David Cameron’s new star Shadow Minister for Community Cohesion, Sayeeda Warsi, made a helpful suggestion on 19 July 2005, less than a fortnight after the 7/7 bombings:
Tony Blair needs to consider holding talks with Islamic extremists in the wake of the London bombings, the Conservatives' Muslim vice-chair says. Sayeeda Warsi says Mr Blair should follow the example of ministers' engagement with IRA representatives. …
Ms Warsi, 34, who failed to win the Dewsbury seat from Labour at the general election, says Mr Blair should consider talking to the very people he believes are linked to the London bombings. "We must start engaging with, not agreeing with, the radical groups who we have said in the past are complete nutters," she said.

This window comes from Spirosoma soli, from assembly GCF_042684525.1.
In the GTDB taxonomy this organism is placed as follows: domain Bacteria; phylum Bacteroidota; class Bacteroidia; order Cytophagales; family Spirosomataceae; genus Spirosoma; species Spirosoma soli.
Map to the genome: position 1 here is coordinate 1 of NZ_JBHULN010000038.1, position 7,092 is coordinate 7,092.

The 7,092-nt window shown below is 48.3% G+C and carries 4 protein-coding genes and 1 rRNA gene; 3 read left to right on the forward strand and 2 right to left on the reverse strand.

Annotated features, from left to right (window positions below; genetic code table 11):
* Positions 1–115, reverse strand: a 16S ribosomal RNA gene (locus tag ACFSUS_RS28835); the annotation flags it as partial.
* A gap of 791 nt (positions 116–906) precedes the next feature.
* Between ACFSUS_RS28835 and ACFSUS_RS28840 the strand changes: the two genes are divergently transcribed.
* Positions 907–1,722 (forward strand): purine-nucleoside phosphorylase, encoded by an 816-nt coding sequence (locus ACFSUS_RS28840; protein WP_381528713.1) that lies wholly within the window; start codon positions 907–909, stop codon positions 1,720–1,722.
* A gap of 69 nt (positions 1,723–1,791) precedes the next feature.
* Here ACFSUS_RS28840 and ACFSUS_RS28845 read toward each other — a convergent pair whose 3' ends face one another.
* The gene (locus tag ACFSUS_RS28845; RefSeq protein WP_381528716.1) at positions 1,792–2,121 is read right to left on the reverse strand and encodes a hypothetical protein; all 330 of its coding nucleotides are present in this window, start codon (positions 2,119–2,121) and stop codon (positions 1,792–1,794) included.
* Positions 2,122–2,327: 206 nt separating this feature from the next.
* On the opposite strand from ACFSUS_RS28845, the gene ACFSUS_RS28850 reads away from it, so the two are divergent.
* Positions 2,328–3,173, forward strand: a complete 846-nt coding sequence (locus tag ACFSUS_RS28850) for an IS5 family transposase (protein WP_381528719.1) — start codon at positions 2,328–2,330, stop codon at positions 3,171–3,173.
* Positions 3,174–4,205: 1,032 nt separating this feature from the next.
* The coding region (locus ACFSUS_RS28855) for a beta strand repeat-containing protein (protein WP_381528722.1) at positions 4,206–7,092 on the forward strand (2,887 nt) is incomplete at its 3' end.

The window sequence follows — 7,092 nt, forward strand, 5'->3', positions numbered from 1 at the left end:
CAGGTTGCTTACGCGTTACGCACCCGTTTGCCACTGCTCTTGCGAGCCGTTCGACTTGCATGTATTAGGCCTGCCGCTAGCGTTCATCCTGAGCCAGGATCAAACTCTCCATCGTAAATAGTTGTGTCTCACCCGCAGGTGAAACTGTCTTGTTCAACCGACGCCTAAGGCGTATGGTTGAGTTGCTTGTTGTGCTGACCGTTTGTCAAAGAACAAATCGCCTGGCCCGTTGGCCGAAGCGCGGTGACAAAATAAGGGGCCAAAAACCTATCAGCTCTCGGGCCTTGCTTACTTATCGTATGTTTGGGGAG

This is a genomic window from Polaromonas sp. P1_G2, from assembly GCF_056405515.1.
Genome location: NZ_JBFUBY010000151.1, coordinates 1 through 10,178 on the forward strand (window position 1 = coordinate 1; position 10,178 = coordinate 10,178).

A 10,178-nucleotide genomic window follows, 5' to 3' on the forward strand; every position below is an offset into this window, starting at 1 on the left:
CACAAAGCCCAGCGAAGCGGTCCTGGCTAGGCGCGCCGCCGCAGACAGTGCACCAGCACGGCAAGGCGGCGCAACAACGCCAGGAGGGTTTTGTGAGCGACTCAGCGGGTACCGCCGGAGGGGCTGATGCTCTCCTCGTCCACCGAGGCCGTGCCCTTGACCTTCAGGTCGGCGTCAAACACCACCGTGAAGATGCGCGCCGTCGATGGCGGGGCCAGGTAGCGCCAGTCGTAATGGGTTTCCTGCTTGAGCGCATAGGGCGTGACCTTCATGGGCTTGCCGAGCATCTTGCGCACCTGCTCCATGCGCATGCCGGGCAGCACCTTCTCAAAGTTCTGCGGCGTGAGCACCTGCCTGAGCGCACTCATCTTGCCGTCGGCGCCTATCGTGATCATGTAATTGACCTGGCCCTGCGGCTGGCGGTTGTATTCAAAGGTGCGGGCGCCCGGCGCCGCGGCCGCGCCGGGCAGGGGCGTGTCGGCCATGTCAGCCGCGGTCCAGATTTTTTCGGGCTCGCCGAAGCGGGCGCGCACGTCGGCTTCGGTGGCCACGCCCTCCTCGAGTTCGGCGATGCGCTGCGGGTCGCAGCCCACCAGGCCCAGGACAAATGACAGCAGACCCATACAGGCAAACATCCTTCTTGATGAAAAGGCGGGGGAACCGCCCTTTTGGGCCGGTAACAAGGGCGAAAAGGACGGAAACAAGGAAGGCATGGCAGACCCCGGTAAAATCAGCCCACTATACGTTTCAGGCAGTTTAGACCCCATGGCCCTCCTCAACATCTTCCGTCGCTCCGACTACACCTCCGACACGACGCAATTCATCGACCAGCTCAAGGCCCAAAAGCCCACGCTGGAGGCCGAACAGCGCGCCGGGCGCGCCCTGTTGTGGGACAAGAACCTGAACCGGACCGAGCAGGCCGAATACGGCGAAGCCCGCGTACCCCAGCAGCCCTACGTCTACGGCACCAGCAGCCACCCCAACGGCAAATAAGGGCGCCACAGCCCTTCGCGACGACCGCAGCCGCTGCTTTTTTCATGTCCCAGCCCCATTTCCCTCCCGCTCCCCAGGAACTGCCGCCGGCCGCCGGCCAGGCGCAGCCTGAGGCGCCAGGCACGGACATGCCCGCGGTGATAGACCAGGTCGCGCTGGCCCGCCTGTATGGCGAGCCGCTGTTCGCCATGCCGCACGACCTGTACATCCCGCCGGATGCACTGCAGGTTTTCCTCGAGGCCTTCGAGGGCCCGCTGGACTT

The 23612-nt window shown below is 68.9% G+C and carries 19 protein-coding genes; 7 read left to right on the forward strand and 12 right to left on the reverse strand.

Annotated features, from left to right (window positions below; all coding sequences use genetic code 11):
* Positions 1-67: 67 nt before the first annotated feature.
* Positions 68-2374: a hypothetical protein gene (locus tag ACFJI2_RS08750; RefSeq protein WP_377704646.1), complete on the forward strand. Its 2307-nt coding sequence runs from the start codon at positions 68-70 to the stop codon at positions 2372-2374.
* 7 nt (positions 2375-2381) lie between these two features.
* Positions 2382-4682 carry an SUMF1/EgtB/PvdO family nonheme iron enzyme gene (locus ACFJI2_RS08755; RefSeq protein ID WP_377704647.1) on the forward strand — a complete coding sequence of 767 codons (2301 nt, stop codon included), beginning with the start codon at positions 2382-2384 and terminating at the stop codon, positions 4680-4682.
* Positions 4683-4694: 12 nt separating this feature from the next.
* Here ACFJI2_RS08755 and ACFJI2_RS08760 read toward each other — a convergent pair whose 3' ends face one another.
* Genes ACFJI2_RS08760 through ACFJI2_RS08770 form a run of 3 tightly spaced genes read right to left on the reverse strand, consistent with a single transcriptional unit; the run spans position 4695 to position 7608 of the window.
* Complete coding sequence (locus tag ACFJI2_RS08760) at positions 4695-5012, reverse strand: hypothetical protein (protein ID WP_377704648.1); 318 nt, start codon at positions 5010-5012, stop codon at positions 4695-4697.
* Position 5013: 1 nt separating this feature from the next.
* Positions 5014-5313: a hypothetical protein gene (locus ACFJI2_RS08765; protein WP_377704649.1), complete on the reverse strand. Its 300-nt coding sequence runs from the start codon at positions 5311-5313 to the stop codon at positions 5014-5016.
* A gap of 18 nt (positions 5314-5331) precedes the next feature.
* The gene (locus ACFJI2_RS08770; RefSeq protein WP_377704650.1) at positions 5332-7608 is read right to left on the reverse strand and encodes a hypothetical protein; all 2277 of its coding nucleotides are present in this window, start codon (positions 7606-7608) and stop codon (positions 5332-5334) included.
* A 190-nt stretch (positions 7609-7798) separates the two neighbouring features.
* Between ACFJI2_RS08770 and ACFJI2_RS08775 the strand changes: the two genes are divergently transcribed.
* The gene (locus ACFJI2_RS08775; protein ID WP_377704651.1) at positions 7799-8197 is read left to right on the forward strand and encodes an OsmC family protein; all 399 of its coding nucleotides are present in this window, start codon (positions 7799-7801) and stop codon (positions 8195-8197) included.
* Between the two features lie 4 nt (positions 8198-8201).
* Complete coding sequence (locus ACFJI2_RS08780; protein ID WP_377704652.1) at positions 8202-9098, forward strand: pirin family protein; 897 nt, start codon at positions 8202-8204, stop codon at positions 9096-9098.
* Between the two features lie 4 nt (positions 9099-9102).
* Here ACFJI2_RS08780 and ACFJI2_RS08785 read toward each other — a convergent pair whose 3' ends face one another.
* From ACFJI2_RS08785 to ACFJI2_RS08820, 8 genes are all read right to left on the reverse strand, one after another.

"We need to bring these groups into the fold of the democratic process. As long as we exclude them and don't hear them out, we will allow them to continue their hate.
"It may not achieve results immediately, but it may stop the immediate violence."
The logical contradiction in the last sentence is, I think, the smallest fault of this position.
And today in Parliament: Cameron demanded that Islamic extremist group Hizb ut-Tahrir should be banned.
There are too few young people in front-line politics; there are too few women; and there are too few Muslims. One can understand Cameron’s desire to kill three birds with one stone by appointing (indeed, ennobling) Warsi. But her views make her unfit for purpose.
When’s he going to sack her?